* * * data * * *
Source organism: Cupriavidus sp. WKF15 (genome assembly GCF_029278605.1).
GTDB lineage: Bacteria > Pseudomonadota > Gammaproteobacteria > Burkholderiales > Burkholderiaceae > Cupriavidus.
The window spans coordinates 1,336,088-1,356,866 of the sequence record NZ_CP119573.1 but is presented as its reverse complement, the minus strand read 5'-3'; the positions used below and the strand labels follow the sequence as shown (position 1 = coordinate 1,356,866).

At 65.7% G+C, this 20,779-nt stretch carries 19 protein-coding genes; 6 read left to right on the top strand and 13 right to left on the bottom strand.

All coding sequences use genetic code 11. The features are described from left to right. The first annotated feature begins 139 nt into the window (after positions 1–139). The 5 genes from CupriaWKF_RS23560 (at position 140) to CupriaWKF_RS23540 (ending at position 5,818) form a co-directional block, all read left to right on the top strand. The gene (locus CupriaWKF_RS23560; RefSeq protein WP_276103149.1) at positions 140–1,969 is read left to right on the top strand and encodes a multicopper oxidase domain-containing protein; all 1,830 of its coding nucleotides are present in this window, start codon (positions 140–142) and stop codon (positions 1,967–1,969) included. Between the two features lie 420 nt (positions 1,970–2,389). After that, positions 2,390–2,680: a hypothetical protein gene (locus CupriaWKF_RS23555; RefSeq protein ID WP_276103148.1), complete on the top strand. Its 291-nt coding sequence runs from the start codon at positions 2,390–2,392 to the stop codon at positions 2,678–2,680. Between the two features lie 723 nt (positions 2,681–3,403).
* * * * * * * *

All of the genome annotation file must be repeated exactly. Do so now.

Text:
Source organism: Cupriavidus sp. WKF15 (genome assembly GCF_029278605.1).
GTDB lineage: Bacteria > Pseudomonadota > Gammaproteobacteria > Burkholderiales > Burkholderiaceae > Cupriavidus.
The window spans coordinates 1,336,088-1,356,866 of the sequence record NZ_CP119573.1 but is presented as its reverse complement, the minus strand read 5'-3'; the positions used below and the strand labels follow the sequence as shown (position 1 = coordinate 1,356,866).

At 65.7% G+C, this 20,779-nt stretch carries 19 protein-coding genes; 6 read left to right on the top strand and 13 right to left on the bottom strand.

All coding sequences use genetic code 11. The features are described from left to right. The first annotated feature begins 139 nt into the window (after positions 1–139). The 5 genes from CupriaWKF_RS23560 (at position 140) to CupriaWKF_RS23540 (ending at position 5,818) form a co-directional block, all read left to right on the top strand. The gene (locus CupriaWKF_RS23560; RefSeq protein WP_276103149.1) at positions 140–1,969 is read left to right on the top strand and encodes a multicopper oxidase domain-containing protein; all 1,830 of its coding nucleotides are present in this window, start codon (positions 140–142) and stop codon (positions 1,967–1,969) included. Between the two features lie 420 nt (positions 1,970–2,389). After that, positions 2,390–2,680: a hypothetical protein gene (locus CupriaWKF_RS23555; RefSeq protein ID WP_276103148.1), complete on the top strand. Its 291-nt coding sequence runs from the start codon at positions 2,390–2,392 to the stop codon at positions 2,678–2,680. Between the two features lie 723 nt (positions 2,681–3,403).